NURSING ARTICLE I NEED HELP Main topic Herz 2019 · 44:210–217 Published online: 21 March 2019 © Springer Medizin

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Main topic

Herz 2019 · 44:210–217
Published online: 21 March 2019
© Springer Medizin Verlag GmbH, ein Teil von
Springer Nature 2019

P. Valensi1 · C. Meune2

1 Department of Endocrinology, Diabetology, Nutrition, Jean Verdier Hospital, AP-HP, CRNH-IdF, CINFO,
Paris Nord University, Bondy, France

2 Department of Cardiology, Avicenne Hospital, Inserm UMR-942, Paris Nord University, Bobigny, France

Congestive heart failure caused
by silent ischemia and silent
myocardial infarction
Diagnostic challenge in type 2 diabetes

Besides atherosclerotic complications,
heart failure (HF) has emerged in the
past 20 years as a serious cardiovas-
cular complication in patients with
type 2 diabetes mellitus (T2D). Several
epidemiologic studies such as the Fram-
ingham [1], the Reykjavik [2], and the
Strong Heart [3] studies have shown the
increased risk of HF in these patients.
In recent cardiovascular outcome tri-
als (CVOTs) designed in T2D patients
with a history of cardiovascular disease
(CVD) or with several associated risk
factors, the incidence of hospitalization
for HF (hHF) was comparable to the
incidence of acute myocardial infarction

In diabetic patients, the control of risk
of HF remains high [5]. Thus, HF has be-
come a major challenge in CVD preven-
tion, highlighting the necessary careful
consideration of this outcome in CVOTs.
This should ultimately guide the choice
of antihyperglycemic agents in order to
promote new drugs that can reduce the
risk of HF and to avoid those that may in-
duce/be harmful in HF, which is particu-
larly important in patients with coronary
artery disease (CAD).

Coronary artery disease is the lead-
ing cause of HF in T2D patients. Heart
failure occurs mostly in patients with
known CAD [6]. However, CAD is of-
ten silent and may be detected at a stage
of silent myocardial infarction or using
stress tests of ischemia. Silent myocardi-

al ischemia, particularly when associated
with coronary stenoses, is predictive of
an increased risk of cardiovascular out-
comes. Some data suggest that HF may
occuras a complication of previously un-
detected silent CAD.

The aim of this article is (a) to sum-
marize the data on the risk of congestive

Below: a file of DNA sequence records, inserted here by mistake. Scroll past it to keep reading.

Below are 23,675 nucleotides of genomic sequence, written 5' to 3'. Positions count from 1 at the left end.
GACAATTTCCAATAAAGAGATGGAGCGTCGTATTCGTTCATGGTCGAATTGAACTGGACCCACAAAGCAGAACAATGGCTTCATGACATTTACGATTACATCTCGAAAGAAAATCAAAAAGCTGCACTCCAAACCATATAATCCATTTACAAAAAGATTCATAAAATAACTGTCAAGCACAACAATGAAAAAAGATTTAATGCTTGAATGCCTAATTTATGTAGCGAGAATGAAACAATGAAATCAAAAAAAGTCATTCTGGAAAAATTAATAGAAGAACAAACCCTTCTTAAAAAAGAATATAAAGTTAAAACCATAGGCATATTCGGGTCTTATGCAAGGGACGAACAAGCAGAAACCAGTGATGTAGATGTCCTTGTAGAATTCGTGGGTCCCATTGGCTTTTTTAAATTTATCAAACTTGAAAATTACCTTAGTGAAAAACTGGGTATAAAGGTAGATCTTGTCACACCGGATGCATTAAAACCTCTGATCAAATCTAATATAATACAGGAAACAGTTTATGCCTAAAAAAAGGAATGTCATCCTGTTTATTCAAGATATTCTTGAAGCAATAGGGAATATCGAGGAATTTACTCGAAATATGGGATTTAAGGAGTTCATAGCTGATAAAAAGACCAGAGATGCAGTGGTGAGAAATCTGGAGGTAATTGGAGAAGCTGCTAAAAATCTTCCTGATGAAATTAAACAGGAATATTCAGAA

HF in T2D patients with silent myocar-
dial infarction or silent ischemia, and (b)
to report on how to estimate and reduce
this risk.

Heart failure in patients with
CAD and diabetes

Coronary artery disease accounts for half
of the cases of HF, regardless of whether
the patients have diabetes or not [7]. In
theOregonregistry, CADwastwicemore
frequent (41 vs. 18%) and the prevalence
tients who developed HF compared with
those who did not [8]. Biochemical and
microcirculatory factors may aggravate
myocardial changes in ischemic HF and
further impair the prognosis of patients
with ischemic HF.

Renal disease may also increase the
risk of HF. In a recent meta-analysis of
CVOTs testing SGLT2 inhibitors that in-
cluded 60% of patients with established
CVD, mostly with CAD, the risk of hHF
in the placebo arms was around four
times greater in the patients with an esti-
mated glomerular filtration rate (eGFR)
of <60ml/min per m2 than in those with
eGFR ≥90ml/min per m2 [9].

Subclinical cardiac autonomic neu-
pression of vagal activity and sympa-
thetic overdrive is frequent in patients
with T2D. In a small series of patients
with either prediabetes or diabetes, CAN
was associated with diastolic dysfunction
[10]. In a population of 293 T2D pa-
tients, we showed that patients with both
CAN and silent myocardial ischemia had
a lower left ventricular ejection fraction
a reduced diastolic time that could alter
myocardial perfusion (Valensi et al., un-
published data). Thus, CAN might con-
tribute to the excess HF risk in patients
with CAD.

In patients with HF, recent large reg-
istries have demonstrated a significant
association between diabetes and ad-
verse outcomes including CVD death,
all-cause death and hHF, independent
of HF etiology, ischemic or not, or
phenotype [11–15].

Silent CAD and risk of heart
failure in diabetic patients

High prevalence of silent CAD in

Up to 50% of myocardial infarctions are
undetected at the time of occurrence and
are discovered later during routine care
or when cardiovascular symptoms have
emerged [16] or are revealed by car-
diac imaging. The prevalence of silent

210 Herz 3 · 2019

as detected by resting electrocardiogra-
phy (ECG) is about 4% and markedly
tion as detected by ECG is higher in dia-
infarction[17]. IntheFIELDstudy, silent